Many children suffer from ear infections, often between six months and two years of age. Lifestyle factors may lead to more frequent ear infections in some cases, like attending group daycare or secondhand smoke exposure. Children with chronic or recurrent ear infections, or those for whom hearing loss or speech delay are suspected due to fluid behind the ear drum, may be candidates for ear tube surgery.
“If your child has had three or more ear infections in the last six months, or four or more infections in the last year, with the most recent one being in the past six months, they may be a candidate for ear tube surgery,” says Dr. Kevin Huoh, a pediatric otolaryngologist at CHOC. Consult your pediatrician and ask about a referral to a pediatric ear, nose and throat specialist.
“Children who have experienced hearing loss as the result of chronic fluid behind the ear drum will benefit from improved hearing as a result of ear tube surgery,” says Huoh. “For children with speech delay or at-risk for speech, language, or learning disorders, we may recommend ear tube placement at an even earlier time.”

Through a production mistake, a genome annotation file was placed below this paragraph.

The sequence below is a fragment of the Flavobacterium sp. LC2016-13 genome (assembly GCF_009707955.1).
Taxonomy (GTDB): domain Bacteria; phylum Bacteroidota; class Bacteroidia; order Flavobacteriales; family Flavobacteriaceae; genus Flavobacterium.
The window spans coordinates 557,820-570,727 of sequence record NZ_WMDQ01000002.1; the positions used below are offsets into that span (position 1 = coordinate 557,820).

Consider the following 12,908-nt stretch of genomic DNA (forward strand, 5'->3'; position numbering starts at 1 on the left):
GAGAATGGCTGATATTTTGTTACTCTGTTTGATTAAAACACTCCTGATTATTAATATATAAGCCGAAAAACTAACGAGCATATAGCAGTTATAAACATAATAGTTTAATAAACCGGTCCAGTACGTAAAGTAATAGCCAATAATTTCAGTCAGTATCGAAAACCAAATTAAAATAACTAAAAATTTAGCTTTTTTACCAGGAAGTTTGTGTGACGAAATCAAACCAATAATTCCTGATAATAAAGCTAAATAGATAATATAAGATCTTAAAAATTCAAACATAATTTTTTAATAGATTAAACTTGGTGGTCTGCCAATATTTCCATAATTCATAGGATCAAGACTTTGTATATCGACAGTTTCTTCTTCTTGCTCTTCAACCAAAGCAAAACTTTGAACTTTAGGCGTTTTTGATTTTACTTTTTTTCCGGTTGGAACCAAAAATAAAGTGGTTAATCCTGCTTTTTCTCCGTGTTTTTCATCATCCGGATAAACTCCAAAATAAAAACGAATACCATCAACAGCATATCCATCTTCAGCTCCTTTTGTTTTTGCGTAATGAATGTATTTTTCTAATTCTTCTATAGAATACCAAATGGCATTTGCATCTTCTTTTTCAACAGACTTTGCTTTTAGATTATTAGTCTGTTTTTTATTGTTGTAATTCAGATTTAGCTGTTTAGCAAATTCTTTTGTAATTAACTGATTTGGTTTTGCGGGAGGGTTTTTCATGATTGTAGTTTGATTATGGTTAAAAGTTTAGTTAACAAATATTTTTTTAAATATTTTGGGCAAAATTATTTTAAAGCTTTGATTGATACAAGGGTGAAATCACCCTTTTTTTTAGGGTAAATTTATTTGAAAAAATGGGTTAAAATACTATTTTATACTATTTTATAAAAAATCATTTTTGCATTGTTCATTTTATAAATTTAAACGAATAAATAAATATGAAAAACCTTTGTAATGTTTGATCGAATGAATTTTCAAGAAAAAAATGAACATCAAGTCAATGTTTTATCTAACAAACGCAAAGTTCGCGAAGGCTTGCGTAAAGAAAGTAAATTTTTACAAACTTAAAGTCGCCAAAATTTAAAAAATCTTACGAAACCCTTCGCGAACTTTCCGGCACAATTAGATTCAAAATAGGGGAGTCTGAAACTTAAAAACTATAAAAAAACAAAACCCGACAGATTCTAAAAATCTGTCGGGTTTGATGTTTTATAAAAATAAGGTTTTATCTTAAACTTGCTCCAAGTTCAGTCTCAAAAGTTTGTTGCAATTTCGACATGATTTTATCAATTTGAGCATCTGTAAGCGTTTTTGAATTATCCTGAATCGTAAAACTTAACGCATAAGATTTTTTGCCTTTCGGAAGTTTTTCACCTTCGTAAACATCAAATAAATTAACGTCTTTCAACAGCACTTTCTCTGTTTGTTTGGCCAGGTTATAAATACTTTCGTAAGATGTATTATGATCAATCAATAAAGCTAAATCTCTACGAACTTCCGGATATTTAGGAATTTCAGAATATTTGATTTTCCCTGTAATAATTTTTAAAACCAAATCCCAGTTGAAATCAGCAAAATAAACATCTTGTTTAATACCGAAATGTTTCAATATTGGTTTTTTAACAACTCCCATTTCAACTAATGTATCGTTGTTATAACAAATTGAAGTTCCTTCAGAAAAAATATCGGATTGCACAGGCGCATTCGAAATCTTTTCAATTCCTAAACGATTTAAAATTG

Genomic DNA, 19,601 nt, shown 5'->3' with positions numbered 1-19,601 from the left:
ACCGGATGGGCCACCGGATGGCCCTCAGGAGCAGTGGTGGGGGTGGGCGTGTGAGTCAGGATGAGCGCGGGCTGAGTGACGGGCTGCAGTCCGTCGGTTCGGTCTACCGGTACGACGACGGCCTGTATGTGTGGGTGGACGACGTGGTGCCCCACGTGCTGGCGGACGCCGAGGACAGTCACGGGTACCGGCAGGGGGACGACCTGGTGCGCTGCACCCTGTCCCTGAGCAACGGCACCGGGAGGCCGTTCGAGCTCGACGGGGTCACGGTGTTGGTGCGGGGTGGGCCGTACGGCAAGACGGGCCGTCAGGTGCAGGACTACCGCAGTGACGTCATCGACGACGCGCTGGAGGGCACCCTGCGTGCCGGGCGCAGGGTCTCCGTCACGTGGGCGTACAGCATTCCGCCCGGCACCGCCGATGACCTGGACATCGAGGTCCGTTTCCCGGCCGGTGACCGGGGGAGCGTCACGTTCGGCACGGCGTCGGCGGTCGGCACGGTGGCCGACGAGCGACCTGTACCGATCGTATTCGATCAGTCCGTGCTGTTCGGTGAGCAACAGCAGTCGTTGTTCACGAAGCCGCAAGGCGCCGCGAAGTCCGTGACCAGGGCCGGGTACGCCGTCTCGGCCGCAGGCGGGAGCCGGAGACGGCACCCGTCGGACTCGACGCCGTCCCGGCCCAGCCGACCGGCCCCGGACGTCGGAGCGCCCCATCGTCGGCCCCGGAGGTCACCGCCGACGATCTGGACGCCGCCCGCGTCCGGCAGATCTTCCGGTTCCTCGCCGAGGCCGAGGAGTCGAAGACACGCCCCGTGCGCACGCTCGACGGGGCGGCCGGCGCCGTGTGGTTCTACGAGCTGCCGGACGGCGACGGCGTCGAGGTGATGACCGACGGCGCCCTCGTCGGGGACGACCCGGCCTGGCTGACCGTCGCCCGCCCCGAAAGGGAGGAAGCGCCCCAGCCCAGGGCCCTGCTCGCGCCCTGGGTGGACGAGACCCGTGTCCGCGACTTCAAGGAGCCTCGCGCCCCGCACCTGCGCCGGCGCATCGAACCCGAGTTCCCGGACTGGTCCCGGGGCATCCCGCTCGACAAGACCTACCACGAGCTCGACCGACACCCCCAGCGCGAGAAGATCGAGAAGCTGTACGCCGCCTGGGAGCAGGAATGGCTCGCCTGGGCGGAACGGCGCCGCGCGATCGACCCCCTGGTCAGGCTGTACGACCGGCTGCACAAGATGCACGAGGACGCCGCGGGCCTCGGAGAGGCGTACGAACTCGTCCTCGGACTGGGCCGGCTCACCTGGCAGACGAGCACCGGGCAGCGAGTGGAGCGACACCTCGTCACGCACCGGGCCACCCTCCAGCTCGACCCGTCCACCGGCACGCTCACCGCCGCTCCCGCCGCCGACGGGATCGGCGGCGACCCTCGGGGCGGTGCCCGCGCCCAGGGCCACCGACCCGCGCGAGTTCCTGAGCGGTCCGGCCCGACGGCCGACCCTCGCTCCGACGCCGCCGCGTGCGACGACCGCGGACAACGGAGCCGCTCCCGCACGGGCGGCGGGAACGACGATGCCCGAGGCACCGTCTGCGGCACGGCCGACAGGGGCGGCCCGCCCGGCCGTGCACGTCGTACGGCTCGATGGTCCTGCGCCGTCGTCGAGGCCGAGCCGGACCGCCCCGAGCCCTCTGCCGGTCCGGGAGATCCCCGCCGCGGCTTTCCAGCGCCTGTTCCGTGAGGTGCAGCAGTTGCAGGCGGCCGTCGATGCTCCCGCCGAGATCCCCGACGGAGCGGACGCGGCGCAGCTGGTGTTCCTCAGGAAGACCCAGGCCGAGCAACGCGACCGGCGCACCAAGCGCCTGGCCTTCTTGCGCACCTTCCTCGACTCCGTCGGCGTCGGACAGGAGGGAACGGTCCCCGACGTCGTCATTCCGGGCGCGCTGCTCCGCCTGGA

Along with improved hearing, parents and caregivers may notice increased development of speech and language abilities. For children with frequent ear infections, ear tubes will decrease the incidence of these infections.
Ear tubes are tiny cylinders about 1 millimeter long, about the size of a grain of rice. They are surgically inserted into the eardrum to create a ventilation system for the middle ear, and also to prevent fluid from accumulating behind the ear drum, says Huoh. Audiograms, non-invasive hearing tests, are performed before and after the operation.
“After ear tube surgery, we often see patients experience an improved quality of life, including improved sleep and decreased fussiness, improved balance and improved school performance,” says Huoh.
Recovery from the routine procedure is usually very easy, he adds. Children are usually back to their normal selves within a day. Biannual checkups help care teams monitor the status of the ear tubes.
Typically, ear tubes remain in place for six-12 months before falling out on their own. If they come out prematurely, the ears will be observed for return of infections, or fluid that may require replacement.
CHOC Children’s perform this common procedure hundreds of time per year, says Huoh.
For more on CHOC’s otolaryngology program